LONDON (AFP) – Michael Adebolajo who was accused of the gruesome murder of a British soldier told his trial on Monday that he loves Al-Qaeda and considers the Islamic militants to be his “brothers”.
Michael Adebolajo, 28, sat surrounded by security guards as he began giving evidence in his trial at London’s Old Bailey court.
He and Michael Adebowale, 22, are accused of murdering 25-year-old soldier Lee Rigby in broad daylight as he walked back to his London barracks in May.
The court has heard that the pair ran Rigby over with a car before attacking him with knives. Adebolajo attempted to behead him with a meat cleaver.
The defendants, both Britons of Nigerian descent, deny murder.
The soldier’s family sat just metres (feet) from Adebolajo in the courtroom as he said: “Al-Qaeda, I consider to be mujahideen. I love them, they’re my brothers.”
The defendant, who wore a black Islamic robe, added that he has never met members of the militant group.
The trial heard last week that Adebolajo told police he and Adebowale targeted a soldier because they believed this was “the most fair target” in an attack aimed at avenging the deaths of Muslims abroad.
Adebolajo said on Monday that they attacked Rigby “for one reason and one reason only — that’s foreign policy”.
The jury heard that he was raised as a Christian but converted to Islam in his first year at Greenwich University in south London, close to where Rigby was killed, in 2002 or 2003.
“My religion is everything,” the married father-of-six told the court.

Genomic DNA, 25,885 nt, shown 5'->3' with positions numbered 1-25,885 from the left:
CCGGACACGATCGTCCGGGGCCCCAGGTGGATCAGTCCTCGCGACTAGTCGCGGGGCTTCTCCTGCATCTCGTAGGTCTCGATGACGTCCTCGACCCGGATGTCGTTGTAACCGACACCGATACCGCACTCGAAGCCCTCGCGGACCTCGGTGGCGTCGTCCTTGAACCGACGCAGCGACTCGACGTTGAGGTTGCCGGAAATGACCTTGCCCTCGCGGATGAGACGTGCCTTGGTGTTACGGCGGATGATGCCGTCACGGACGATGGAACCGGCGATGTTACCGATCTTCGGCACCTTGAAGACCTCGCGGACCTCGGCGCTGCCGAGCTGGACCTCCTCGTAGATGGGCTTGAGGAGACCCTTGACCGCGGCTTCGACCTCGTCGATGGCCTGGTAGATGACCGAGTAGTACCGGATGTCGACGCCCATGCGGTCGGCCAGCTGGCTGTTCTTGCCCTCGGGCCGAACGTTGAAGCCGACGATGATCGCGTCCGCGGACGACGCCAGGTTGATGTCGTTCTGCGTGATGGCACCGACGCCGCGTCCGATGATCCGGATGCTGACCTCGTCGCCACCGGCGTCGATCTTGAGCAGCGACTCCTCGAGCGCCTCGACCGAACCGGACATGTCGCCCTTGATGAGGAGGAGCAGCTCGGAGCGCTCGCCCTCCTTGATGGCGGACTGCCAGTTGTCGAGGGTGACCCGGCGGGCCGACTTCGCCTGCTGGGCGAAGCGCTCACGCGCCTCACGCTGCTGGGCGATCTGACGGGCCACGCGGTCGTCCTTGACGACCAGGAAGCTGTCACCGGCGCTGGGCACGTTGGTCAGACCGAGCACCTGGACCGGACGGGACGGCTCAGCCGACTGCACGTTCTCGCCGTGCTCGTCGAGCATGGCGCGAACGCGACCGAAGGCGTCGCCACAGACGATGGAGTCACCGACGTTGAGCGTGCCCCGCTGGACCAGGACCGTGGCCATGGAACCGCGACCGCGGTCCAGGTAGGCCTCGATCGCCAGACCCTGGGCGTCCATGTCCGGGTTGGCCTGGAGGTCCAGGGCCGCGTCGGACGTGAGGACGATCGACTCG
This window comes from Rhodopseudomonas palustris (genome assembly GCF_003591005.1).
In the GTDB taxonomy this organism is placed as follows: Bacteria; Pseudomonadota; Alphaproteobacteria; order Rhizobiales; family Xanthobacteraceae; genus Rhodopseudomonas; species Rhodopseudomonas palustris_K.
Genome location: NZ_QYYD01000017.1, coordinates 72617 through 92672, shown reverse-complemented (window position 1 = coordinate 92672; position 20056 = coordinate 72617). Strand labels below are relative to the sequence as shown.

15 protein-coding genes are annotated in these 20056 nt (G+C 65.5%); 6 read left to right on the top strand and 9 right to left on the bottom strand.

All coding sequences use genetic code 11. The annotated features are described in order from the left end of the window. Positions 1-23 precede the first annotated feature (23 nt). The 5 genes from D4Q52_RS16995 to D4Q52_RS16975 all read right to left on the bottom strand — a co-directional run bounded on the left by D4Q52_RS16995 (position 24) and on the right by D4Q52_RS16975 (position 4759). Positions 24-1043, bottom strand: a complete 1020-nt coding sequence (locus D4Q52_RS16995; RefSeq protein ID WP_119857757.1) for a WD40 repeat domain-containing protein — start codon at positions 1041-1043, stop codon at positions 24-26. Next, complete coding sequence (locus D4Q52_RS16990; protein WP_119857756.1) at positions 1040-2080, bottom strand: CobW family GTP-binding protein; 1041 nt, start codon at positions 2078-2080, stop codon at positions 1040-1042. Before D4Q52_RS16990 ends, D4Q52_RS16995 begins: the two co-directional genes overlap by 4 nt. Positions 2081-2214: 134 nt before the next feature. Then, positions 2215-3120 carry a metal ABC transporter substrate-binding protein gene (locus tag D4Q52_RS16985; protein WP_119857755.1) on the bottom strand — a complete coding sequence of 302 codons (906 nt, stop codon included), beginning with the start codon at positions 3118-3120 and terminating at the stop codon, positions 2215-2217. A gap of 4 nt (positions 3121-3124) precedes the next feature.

Growing up in Romford, east of London, he said that the “vast majority” of his school friends were white Britons. One of them had joined the army and was killed in Iraq.
Adebolajo said he held former prime minister Tony Blair, who sent British forces to join the US-led invasion of Iraq in 2003, “responsible” for his friend’s death.
Adebolajo tried to travel to Somalia in 2010 but was captured in Kenya and brought back to Britain, the court heard.
He said that before the brutal attack on Rigby, he had attended demonstrations organised by an Islamist group banned under British anti-terror laws, but then realised the protests were “impotent rage”.
“In reality, no demonstration will make a difference,” he added.
The defendant, who has asked to be called Mujaahid Abu Hamza in court, said several times that he was a “soldier” and that he did not regret what happened to Rigby.
“I will never regret obeying the command of Allah. That is all I can say,” he said.
He told police after the brutal attack on May 22 that he tried to behead Rigby because it was the most “humane” way to kill him, comparing it to halal butchery methods.